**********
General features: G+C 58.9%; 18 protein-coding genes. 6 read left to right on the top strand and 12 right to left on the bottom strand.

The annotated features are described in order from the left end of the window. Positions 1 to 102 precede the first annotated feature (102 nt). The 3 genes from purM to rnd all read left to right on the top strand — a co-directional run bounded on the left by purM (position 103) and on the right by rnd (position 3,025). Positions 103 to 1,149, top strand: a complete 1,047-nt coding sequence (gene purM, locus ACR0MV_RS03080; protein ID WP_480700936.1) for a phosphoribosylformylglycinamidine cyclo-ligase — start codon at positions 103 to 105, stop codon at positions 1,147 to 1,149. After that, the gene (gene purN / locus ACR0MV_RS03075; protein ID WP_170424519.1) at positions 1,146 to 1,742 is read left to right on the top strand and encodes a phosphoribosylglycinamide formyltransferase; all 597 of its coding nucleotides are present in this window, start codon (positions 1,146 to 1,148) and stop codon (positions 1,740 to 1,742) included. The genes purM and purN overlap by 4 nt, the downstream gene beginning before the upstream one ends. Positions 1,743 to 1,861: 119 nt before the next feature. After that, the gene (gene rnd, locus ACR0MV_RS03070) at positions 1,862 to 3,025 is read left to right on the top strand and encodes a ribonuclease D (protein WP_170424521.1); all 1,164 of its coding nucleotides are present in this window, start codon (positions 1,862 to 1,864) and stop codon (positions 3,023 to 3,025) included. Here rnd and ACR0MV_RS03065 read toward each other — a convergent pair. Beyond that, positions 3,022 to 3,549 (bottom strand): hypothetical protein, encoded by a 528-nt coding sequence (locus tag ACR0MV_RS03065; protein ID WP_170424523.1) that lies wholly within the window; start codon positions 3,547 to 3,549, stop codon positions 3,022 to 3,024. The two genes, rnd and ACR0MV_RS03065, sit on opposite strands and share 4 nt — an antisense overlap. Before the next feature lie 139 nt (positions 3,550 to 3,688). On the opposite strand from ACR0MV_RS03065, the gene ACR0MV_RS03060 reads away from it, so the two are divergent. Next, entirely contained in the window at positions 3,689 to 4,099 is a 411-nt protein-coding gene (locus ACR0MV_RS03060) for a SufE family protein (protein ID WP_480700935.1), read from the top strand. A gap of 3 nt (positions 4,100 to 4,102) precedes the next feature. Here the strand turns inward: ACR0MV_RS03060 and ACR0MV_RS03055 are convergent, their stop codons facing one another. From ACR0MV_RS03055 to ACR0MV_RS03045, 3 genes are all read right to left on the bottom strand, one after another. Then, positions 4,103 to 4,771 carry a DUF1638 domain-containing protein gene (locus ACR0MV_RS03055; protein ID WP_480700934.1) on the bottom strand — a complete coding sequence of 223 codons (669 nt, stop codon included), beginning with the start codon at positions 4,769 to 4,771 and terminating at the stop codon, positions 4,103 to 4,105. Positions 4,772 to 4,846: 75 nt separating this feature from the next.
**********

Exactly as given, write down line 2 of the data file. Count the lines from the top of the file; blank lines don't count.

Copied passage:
The annotated features are described in order from the left end of the window. Positions 1 to 102 precede the first annotated feature (102 nt). The 3 genes from purM to rnd all read left to right on the top strand — a co-directional run bounded on the left by purM (position 103) and on the right by rnd (position 3,025). Positions 103 to 1,149, top strand: a complete 1,047-nt coding sequence (gene purM, locus ACR0MV_RS03080; protein ID WP_480700936.1) for a phosphoribosylformylglycinamidine cyclo-ligase — start codon at positions 103 to 105, stop codon at positions 1,147 to 1,149. After that, the gene (gene purN / locus ACR0MV_RS03075; protein ID WP_170424519.1) at positions 1,146 to 1,742 is read left to right on the top strand and encodes a phosphoribosylglycinamide formyltransferase; all 597 of its coding nucleotides are present in this window, start codon (positions 1,146 to 1,148) and stop codon (positions 1,740 to 1,742) included. The genes purM and purN overlap by 4 nt, the downstream gene beginning before the upstream one ends. Positions 1,743 to 1,861: 119 nt before the next feature. After that, the gene (gene rnd, locus ACR0MV_RS03070) at positions 1,862 to 3,025 is read left to right on the top strand and encodes a ribonuclease D (protein WP_170424521.1); all 1,164 of its coding nucleotides are present in this window, start codon (positions 1,862 to 1,864) and stop codon (positions 3,023 to 3,025) included. Here rnd and ACR0MV_RS03065 read toward each other — a convergent pair. Beyond that, positions 3,022 to 3,549 (bottom strand): hypothetical protein, encoded by a 528-nt coding sequence (locus tag ACR0MV_RS03065; protein ID WP_170424523.1) that lies wholly within the window; start codon positions 3,547 to 3,549, stop codon positions 3,022 to 3,024. The two genes, rnd and ACR0MV_RS03065, sit on opposite strands and share 4 nt — an antisense overlap. Before the next feature lie 139 nt (positions 3,550 to 3,688). On the opposite strand from ACR0MV_RS03065, the gene ACR0MV_RS03060 reads away from it, so the two are divergent. Next, entirely contained in the window at positions 3,689 to 4,099 is a 411-nt protein-coding gene (locus ACR0MV_RS03060) for a SufE family protein (protein ID WP_480700935.1), read from the top strand. A gap of 3 nt (positions 4,100 to 4,102) precedes the next feature. Here the strand turns inward: ACR0MV_RS03060 and ACR0MV_RS03055 are convergent, their stop codons facing one another. From ACR0MV_RS03055 to ACR0MV_RS03045, 3 genes are all read right to left on the bottom strand, one after another. Then, positions 4,103 to 4,771 carry a DUF1638 domain-containing protein gene (locus ACR0MV_RS03055; protein ID WP_480700934.1) on the bottom strand — a complete coding sequence of 223 codons (669 nt, stop codon included), beginning with the start codon at positions 4,769 to 4,771 and terminating at the stop codon, positions 4,103 to 4,105. Positions 4,772 to 4,846: 75 nt separating this feature from the next.